Voice and Vocal Cord Dysfunction in Women

Paradoxical vocal fold motion (PFVM), also known as vocal fold dysfunction (VCD), is a condition characterized by abnormal motion of the vocal folds. For example, during inhalation, the vocal folds open widely to accommodate airflow into the lungs. When we talk, or cough, the vocal folds come together to make sound. If the vocal folds are closed when breathing in, this is opposite from what we expect or “paradoxical”. This can be scary as this is accompanied by noisy breathing and a feeling of reduced airflow. Thankfully, this is temporary but often leaves patients frightened about when the next episode will occur.

Throughout the medical literature, paradoxical vocal fold motion is known to impact more women than men. We do not fully understand why this occurs in general, and do not understand why women are much more likely to be impacted. Historically, this condition has been thought to be psychiatric in origin and we feel strongly this is not the case. We have observed this phenomenon can happen in response to irritants like acid reflux or exercise. It can also happen when speaking or coughing. We treat this by decreasing things that can cause laryngeal irritation in additional to learning specific breathing techniques from a speech and language pathologist. As asthma is often present in the same patient, we work closely with the pulmonary team to optimize a treatment plan. We also offer cardiopulmonary exercise testing (CPET) with laryngoscopy to understand symptoms that occur with exercise.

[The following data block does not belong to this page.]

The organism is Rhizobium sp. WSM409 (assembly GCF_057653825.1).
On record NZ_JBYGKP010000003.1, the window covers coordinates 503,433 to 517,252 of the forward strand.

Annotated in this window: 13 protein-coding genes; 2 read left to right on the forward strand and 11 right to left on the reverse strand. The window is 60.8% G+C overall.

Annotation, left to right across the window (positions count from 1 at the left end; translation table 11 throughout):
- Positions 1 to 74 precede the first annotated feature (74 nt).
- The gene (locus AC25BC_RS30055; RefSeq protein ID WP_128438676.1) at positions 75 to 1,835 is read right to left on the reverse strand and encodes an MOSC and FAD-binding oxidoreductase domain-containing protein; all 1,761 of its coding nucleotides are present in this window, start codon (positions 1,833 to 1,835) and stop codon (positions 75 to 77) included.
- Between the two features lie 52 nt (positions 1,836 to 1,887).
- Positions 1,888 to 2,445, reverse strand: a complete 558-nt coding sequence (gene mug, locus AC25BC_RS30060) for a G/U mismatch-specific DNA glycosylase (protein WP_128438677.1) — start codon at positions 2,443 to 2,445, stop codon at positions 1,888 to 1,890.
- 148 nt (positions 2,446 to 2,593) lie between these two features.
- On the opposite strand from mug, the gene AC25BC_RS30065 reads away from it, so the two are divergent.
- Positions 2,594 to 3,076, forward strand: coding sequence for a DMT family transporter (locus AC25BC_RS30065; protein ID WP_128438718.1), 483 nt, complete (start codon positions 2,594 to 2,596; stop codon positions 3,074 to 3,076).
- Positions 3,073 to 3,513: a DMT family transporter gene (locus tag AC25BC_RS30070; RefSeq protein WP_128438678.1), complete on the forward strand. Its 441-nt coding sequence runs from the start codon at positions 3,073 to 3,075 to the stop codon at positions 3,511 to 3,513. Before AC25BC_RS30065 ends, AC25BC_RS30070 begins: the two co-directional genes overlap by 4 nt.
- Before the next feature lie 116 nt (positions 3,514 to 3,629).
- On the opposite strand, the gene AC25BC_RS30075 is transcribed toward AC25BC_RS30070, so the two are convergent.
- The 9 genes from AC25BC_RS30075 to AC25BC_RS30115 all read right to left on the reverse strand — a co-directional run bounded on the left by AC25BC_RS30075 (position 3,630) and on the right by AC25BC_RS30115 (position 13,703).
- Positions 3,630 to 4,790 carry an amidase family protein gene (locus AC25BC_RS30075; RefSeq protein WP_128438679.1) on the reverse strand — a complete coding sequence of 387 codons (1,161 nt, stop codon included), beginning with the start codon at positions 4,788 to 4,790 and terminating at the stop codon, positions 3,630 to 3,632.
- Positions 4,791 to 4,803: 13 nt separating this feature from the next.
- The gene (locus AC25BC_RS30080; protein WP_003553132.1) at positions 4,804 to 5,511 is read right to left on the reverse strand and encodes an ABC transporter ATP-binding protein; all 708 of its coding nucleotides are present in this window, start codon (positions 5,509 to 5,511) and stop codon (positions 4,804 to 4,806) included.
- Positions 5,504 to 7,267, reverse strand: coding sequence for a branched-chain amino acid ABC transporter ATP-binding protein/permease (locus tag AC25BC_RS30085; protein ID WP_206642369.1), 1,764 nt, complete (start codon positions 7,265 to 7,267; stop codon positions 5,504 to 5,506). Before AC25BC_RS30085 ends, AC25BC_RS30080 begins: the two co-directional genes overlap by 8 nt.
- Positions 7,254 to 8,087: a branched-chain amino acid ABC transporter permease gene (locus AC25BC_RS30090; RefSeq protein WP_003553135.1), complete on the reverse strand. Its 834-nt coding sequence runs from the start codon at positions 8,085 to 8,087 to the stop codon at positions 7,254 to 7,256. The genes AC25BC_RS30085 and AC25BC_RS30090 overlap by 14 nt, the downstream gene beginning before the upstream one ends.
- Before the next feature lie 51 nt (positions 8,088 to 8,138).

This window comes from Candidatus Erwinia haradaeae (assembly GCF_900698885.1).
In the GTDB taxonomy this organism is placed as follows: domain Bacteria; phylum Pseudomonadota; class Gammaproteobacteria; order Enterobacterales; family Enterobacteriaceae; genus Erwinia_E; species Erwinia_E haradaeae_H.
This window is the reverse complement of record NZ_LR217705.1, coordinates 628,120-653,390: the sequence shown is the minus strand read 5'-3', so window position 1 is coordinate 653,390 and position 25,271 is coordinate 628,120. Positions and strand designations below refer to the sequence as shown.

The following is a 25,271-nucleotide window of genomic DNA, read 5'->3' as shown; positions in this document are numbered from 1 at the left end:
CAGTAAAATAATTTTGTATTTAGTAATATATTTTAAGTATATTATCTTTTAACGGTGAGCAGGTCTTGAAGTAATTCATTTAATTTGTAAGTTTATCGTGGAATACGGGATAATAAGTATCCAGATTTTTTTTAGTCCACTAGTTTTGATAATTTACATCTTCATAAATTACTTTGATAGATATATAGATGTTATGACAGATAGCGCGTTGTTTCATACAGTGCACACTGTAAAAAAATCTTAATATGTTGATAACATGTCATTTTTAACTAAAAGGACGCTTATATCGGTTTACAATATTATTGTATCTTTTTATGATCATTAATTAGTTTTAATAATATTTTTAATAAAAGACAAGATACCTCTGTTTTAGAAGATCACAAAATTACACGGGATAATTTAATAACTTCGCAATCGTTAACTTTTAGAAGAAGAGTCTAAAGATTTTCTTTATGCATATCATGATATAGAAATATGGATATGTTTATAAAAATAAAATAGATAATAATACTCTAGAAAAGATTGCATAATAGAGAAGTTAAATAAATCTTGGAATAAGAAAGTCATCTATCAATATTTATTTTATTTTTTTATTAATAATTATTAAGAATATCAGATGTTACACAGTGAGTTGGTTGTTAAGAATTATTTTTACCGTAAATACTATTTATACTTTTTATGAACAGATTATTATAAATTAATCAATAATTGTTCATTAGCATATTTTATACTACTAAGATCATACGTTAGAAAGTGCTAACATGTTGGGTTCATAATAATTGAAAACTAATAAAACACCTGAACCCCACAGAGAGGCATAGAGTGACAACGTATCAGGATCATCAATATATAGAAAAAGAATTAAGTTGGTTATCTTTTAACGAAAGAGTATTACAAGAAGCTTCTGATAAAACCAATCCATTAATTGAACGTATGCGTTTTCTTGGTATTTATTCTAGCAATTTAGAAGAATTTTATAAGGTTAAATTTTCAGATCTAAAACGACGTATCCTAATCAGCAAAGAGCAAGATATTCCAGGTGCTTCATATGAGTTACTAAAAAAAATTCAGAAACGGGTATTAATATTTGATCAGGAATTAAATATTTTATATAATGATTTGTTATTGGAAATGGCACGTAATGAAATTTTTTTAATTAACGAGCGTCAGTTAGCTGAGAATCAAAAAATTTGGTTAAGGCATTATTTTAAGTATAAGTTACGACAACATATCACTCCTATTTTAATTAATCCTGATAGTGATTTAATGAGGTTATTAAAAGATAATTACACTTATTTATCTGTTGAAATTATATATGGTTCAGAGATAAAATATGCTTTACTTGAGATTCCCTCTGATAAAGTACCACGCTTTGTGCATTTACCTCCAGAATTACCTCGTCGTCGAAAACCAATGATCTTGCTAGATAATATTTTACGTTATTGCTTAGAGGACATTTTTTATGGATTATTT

In addition to paradoxical vocal fold motion, other conditions in the larynx such as idiopathic subglottic stenosis and phonotraumatic lesions (benign vocal fold lesions associated with voice use) are also more common in women.

Clinicians like Jayme Dowdall, MD and Chandler Thompson, DMA, CCC-SLP are committed to treating women with upper airway breathing disorders and voice disorders. We are in the early stages of developing a research program to better understand how breathing difficulty can manifest in the larynx.

Please refer to the Brigham and Women’s Voice Program website for more information about our team approach to care.

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